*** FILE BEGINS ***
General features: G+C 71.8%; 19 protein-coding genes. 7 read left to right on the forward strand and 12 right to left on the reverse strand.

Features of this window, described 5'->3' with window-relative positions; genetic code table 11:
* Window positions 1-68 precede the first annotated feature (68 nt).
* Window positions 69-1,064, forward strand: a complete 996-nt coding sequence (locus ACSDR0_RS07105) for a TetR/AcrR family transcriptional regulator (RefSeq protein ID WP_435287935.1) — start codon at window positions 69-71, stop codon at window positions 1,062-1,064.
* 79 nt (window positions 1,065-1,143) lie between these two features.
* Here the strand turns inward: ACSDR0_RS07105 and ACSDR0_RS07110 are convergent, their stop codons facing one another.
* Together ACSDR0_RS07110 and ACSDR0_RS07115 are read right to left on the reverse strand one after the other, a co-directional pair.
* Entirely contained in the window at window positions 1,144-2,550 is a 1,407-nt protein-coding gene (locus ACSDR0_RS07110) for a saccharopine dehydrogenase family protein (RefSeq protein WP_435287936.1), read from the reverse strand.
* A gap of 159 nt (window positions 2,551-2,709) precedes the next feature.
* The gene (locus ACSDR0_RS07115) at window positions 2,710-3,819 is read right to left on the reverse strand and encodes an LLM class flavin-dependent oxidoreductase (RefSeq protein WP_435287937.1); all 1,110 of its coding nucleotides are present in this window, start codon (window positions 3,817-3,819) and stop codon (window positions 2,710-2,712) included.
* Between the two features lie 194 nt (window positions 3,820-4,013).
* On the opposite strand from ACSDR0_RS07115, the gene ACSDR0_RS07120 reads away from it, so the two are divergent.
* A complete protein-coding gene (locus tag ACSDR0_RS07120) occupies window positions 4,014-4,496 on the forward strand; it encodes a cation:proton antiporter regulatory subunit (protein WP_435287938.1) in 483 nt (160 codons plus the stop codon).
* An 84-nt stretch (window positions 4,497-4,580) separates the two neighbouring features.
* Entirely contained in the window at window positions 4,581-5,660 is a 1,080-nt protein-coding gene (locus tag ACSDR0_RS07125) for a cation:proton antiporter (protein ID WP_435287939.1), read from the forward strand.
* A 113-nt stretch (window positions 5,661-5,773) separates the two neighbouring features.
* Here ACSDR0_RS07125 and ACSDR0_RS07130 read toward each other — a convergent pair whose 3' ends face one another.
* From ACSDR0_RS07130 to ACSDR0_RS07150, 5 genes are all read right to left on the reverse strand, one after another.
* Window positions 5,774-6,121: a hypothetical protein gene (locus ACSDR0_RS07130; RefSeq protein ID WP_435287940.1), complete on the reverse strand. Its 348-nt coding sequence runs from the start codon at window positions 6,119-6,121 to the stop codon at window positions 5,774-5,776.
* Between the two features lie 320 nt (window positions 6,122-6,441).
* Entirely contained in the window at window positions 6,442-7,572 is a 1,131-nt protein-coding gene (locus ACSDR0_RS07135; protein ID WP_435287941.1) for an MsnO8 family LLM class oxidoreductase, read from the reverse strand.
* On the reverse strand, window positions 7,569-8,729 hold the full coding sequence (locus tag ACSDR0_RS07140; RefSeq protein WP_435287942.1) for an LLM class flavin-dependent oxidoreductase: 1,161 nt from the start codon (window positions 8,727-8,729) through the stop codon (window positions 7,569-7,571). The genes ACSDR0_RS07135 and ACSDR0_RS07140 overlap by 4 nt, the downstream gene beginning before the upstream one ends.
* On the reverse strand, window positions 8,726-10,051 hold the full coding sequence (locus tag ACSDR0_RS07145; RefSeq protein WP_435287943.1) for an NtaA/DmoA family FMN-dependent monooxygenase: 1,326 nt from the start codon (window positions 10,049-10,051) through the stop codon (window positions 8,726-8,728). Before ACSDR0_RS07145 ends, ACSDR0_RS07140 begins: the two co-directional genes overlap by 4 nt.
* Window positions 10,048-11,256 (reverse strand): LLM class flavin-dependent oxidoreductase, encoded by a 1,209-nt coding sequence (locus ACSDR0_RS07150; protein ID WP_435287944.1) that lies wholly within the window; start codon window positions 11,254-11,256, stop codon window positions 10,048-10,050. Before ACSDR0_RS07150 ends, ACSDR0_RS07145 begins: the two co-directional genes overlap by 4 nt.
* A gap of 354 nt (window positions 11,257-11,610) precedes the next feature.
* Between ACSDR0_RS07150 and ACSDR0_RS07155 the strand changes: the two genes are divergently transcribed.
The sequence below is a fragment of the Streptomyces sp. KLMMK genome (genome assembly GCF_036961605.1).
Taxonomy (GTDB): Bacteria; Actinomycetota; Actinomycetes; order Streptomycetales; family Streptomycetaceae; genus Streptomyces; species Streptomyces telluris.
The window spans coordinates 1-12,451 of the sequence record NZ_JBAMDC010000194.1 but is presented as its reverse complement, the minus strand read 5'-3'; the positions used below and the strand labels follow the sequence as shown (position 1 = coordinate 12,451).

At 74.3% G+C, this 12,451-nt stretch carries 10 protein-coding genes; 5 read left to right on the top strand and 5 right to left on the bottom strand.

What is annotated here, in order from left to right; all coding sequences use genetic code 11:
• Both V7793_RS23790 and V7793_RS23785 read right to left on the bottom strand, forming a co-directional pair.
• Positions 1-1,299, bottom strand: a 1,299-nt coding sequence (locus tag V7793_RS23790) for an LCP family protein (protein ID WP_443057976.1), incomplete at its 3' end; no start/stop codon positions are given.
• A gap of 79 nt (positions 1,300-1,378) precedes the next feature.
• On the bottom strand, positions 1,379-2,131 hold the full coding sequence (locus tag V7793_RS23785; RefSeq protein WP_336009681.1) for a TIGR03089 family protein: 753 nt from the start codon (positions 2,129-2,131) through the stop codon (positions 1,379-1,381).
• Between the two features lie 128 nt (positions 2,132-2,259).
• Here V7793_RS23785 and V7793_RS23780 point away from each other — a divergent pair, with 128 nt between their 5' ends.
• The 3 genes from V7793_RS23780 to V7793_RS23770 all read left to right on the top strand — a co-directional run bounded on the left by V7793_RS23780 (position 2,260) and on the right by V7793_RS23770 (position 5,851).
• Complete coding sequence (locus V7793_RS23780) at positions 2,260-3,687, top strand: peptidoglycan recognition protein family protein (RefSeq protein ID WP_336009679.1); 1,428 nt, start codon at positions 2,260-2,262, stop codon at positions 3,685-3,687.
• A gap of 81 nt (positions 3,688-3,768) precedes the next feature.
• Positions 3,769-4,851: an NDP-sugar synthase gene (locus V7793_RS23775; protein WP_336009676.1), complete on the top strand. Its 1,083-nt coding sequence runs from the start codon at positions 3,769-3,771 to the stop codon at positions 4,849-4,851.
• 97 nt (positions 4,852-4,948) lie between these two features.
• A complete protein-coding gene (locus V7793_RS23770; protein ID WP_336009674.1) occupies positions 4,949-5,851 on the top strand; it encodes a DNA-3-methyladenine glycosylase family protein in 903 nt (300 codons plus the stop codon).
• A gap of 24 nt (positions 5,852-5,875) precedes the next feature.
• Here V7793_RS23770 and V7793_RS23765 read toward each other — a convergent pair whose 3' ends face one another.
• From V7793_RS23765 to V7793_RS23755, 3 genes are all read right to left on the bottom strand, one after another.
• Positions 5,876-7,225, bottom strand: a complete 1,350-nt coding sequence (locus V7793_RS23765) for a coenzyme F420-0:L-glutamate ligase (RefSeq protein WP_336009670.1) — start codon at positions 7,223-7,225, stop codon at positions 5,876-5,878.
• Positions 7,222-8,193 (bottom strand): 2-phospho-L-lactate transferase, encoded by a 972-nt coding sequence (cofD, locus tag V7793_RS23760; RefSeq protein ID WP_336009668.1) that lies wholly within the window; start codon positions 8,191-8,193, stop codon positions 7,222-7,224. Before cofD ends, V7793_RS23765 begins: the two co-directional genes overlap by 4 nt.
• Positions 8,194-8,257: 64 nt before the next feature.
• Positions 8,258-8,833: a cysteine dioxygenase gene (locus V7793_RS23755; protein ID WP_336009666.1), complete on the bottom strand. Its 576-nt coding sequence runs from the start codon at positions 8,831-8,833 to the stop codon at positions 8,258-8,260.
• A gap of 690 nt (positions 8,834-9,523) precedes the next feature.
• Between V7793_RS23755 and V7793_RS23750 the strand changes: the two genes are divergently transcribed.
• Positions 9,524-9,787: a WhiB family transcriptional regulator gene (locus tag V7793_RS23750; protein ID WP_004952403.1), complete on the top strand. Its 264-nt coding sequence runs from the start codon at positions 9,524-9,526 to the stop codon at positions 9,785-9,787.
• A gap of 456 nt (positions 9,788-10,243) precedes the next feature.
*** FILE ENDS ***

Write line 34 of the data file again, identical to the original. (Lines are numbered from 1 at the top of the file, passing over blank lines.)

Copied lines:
• A gap of 79 nt (positions 1,300-1,378) precedes the next feature.